d. wherein said optical fiber has first and second opposite ends, said first end being positioned to collected light emitted from said light source and said second end being positioned to be exposed at said top surface whereby light collected at said first end is distributed to said second end and visible at said top surface for providing surface lighting.
Description
BACKGROUND OF THE INVENTION

The subject invention relates to concrete paving components and more particularly, relates to an illumination system comprising a paving stone or block including optical fibers and an integral solid state light source for providing surface, area, accent, edge or ornamental lighting within or outlining sidewalks, walkways, driveways, pathways and indoor or outdoor floors and walls.

Cast concrete paving components are often referred to as unit pavers when installed abutted or in quantity covering large areas and as stepping stones when installed in strings or individually to form a narrow pathway or walkway. The use of unit pavers and stepping stones for covering soil or loose surfaces to provide walkways, pathways, floors or road surfaces is well known. Typically, unit pavers and stepping stones are designed to be attractive in appearance and functional. The most common unit pavers and stepping stones are constructed from cast concrete or pressure formed aggregates to provide a heavy weight, hard surface and durable paver or stepping stone, as is needed for use in a pathway, walkway, floor or road surface. In addition to being functional, unit pavers and stepping stones are versatile and are typically available in various shapes, sizes, colors, textures and finishes and interlocking designs.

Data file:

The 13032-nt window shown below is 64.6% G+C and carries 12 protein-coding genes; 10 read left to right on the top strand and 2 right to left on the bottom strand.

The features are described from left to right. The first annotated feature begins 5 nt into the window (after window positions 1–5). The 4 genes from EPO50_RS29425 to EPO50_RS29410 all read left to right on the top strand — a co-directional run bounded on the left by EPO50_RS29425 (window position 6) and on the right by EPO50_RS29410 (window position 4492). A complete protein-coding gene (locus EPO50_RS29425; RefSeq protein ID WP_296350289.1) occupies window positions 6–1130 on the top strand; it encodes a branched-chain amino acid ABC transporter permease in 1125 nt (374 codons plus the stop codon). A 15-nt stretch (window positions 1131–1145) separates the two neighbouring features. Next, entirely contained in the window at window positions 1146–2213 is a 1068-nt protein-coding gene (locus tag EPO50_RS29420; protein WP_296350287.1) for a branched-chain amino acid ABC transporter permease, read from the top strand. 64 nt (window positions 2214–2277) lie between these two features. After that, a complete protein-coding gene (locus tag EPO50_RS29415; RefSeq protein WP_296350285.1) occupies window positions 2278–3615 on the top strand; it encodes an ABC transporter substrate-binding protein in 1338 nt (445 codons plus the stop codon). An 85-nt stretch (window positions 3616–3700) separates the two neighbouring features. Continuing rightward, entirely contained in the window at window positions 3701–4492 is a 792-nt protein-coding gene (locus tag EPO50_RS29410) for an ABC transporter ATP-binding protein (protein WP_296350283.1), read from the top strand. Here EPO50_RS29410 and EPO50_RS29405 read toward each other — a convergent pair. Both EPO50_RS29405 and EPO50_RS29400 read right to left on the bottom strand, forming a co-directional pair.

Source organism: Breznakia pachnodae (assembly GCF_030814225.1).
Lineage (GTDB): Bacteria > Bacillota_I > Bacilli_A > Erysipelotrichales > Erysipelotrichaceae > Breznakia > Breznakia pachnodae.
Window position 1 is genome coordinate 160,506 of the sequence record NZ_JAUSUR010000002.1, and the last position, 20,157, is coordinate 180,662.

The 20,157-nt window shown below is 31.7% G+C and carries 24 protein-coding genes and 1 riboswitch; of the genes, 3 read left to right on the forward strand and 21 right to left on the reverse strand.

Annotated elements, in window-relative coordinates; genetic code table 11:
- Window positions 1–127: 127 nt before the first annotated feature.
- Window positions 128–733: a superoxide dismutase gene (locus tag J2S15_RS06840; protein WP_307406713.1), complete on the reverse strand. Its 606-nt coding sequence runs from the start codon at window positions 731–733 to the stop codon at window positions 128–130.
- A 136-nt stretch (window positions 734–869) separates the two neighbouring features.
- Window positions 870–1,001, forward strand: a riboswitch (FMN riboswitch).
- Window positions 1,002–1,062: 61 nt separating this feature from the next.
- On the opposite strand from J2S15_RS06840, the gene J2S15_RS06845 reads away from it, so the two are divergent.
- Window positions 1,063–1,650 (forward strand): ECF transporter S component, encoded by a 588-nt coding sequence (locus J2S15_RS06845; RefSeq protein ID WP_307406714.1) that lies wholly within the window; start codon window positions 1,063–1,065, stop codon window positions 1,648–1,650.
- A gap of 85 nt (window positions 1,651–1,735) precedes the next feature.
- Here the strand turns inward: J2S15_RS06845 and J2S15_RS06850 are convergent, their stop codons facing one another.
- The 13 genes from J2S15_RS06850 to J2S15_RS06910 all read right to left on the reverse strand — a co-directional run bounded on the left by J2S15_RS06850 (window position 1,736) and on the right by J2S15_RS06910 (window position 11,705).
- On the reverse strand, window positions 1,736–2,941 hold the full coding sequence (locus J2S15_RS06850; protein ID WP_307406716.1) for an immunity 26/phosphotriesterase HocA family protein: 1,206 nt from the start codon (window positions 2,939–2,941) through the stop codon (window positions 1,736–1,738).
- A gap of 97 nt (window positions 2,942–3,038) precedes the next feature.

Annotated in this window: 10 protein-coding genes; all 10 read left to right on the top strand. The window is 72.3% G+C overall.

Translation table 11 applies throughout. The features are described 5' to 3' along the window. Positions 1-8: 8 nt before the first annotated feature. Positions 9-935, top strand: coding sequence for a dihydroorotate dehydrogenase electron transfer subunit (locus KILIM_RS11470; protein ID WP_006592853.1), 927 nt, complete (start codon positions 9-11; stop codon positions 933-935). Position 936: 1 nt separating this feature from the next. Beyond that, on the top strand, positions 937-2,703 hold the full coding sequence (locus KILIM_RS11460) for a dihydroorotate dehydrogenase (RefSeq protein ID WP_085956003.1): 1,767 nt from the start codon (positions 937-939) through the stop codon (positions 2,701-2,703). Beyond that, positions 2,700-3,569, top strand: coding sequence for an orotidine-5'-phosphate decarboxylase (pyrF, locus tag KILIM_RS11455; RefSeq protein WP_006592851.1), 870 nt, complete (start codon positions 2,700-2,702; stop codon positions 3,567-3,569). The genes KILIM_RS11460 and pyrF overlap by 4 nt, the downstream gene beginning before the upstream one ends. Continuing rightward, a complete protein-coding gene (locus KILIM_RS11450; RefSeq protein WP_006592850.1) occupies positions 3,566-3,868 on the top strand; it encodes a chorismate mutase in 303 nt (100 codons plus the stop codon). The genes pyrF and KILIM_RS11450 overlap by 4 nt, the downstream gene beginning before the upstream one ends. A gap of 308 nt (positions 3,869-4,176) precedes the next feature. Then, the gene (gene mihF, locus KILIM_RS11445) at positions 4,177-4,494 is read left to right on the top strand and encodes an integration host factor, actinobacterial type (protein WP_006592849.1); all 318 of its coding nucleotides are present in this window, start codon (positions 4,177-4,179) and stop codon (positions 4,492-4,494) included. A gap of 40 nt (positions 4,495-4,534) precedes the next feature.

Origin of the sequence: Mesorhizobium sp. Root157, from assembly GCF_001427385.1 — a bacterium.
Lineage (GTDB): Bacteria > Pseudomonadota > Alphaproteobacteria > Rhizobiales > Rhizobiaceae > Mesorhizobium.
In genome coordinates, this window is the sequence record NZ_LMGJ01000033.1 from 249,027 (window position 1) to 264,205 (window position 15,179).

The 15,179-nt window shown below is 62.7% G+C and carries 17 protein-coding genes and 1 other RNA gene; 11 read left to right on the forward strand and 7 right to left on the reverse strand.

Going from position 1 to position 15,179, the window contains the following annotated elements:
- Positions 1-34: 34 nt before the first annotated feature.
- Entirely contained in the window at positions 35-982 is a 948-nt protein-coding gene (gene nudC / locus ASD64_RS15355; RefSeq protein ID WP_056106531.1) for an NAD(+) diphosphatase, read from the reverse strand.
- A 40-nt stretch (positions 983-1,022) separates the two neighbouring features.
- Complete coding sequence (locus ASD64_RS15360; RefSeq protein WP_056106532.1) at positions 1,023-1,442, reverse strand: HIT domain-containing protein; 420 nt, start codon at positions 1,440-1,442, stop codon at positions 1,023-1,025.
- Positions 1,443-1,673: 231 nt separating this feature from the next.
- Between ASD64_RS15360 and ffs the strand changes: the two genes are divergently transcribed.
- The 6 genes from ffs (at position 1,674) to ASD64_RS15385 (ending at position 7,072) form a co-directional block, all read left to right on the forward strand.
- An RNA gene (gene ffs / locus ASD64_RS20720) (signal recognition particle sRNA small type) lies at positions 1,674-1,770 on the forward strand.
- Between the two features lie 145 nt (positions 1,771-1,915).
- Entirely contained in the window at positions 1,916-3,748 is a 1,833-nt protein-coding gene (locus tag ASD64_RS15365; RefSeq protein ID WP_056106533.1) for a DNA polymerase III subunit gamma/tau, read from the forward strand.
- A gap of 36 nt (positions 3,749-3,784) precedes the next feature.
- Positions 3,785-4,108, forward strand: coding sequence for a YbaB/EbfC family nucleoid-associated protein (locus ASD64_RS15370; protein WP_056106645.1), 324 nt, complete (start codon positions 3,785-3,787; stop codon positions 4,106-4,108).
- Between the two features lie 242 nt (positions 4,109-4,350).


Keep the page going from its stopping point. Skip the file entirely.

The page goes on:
Where there is a paved surface, it is often desirable and sometimes necessary to provide lighting for the surface. The most common method of lighting a surface is to use light fixtures, such as lamp posts, designed to cast light onto the surface for aesthetic and safety reasons. However, the light cast from a fixture may only illuminate a portion of the surface immediately adjacent to the fixture and may not sufficiently light the entire surface. Moreover, it may not be practical or desirable to position light fixtures adjacent to the paved surface to provide the needed light. Thus, it is desirable to provide lighting for paved surfaces without the use of lighting fixtures.

To this end, attempts have been made to incorporate light into paved surfaces and stepping stones. Planters, curbing, steps, brick and blocks have been known to be illuminated. Examples of prior art lighting devices in paved or floor surfaces are shown in U.S. Pat. Nos. 4,992,914; 4,697,950; 4,744,014; 5,683,170; 5,678,920; 5,160,202; 4,907,361; 4,223,377; 4,340,929; and 4,303,969. In one type of illuminated stepping stone, multiple separate small light bulbs are imbedded in a groove or molded cavity in the top surface of the stone. While stones of this type have been made of concrete, one disadvantage is that the light is not spread over the entire surface of the stone. In addition, because of the precision molding required and the high maintenance requirements of the multiple light bulbs, stones constructed in this manner are typically cost prohibitive and undesirable.